brain plasticity and biocultural niche:
the evolutionary context of Trump's response to COVID 19:
Donald Trump and the end of literacy
the big picture: how far back must we go to understand "Trump"?

Youtube now makes it possible to closely analyze thousands of performances of political theater, including the various manifestations of the Tea Party beginning in 2009 (for some of these see Ressentiment and the Mechanisms of Defense).  But there is more than politics, more than cognitive development, that is at issue here.  Are we entering a postmodern dark age, and are the debt-ceiling crisis and recent cognitive assessments moments in the unfolding of such a postmodern dark age?  The Enlightenment presupposition of the rational individual in a market economy--of the Cartesian self as the ontological foundation of society--can no longer be seriously entertained. (Neither can neoliberalism's two other main shibboleths--that markets are magic and institutions don't matter.)

Figure at the right, KE in New Deal, should be placed in the context provided by the time-line above.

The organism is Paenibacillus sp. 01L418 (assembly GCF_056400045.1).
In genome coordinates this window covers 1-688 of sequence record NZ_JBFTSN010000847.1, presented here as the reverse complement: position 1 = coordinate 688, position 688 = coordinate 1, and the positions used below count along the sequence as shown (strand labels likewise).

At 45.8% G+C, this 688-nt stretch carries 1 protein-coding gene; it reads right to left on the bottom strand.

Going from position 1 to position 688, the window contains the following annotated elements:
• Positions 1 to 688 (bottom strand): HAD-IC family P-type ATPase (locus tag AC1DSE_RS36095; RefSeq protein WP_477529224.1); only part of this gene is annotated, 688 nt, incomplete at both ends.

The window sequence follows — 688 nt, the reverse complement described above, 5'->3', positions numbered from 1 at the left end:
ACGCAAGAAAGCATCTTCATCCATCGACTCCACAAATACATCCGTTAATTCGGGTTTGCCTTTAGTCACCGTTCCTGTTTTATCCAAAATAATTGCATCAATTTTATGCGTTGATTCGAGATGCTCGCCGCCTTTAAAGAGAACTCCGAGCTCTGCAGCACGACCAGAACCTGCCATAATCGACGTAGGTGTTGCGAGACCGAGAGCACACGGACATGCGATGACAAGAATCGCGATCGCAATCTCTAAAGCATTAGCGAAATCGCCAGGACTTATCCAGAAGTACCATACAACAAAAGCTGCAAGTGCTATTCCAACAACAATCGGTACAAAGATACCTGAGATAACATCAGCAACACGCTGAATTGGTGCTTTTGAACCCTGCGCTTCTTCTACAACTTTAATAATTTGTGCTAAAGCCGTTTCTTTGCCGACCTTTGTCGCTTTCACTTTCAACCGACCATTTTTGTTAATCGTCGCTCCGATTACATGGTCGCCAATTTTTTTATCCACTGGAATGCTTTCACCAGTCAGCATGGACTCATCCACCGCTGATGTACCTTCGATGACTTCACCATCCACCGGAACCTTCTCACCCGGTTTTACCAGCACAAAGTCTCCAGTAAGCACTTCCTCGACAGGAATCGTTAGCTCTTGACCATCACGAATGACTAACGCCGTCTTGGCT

Human beings were never born to read
from Maryanne Wolf, Reader Come Home: The Reading Brain in a Digital World (HarperCollins, 2018), pp. 1-2

Human beings were never born to read.  The acqusition of literacy is one of the most important epigenetic achievements of Homo sapiens.  . . .  The act of learning to read added an entirely new circuit to our hominid brain's repertoire.  The long developmental process of learning to read deeply and well changed the very structure of that circuit's connections, which rewired the brain, which transformed the nature of human thought. 

from Daniel Dor and Eva Jablonka, “Why we need to move from gene-culture co-evolution to culturally driven co-evolution," in The Social Origins of Language, p. 22

. . . the cultural technologies of reading and writing seem to have extended human memory, enabled abstract chains of reasoning, and guided new ways of scanning visual items, thus making human[s] even more cognitively plastic.


the cognitive implications of literacy
from David R. Olsen, "History of Writing, History of Rationality," in Eurasia at the Dawn of History (Cambridge, 2016)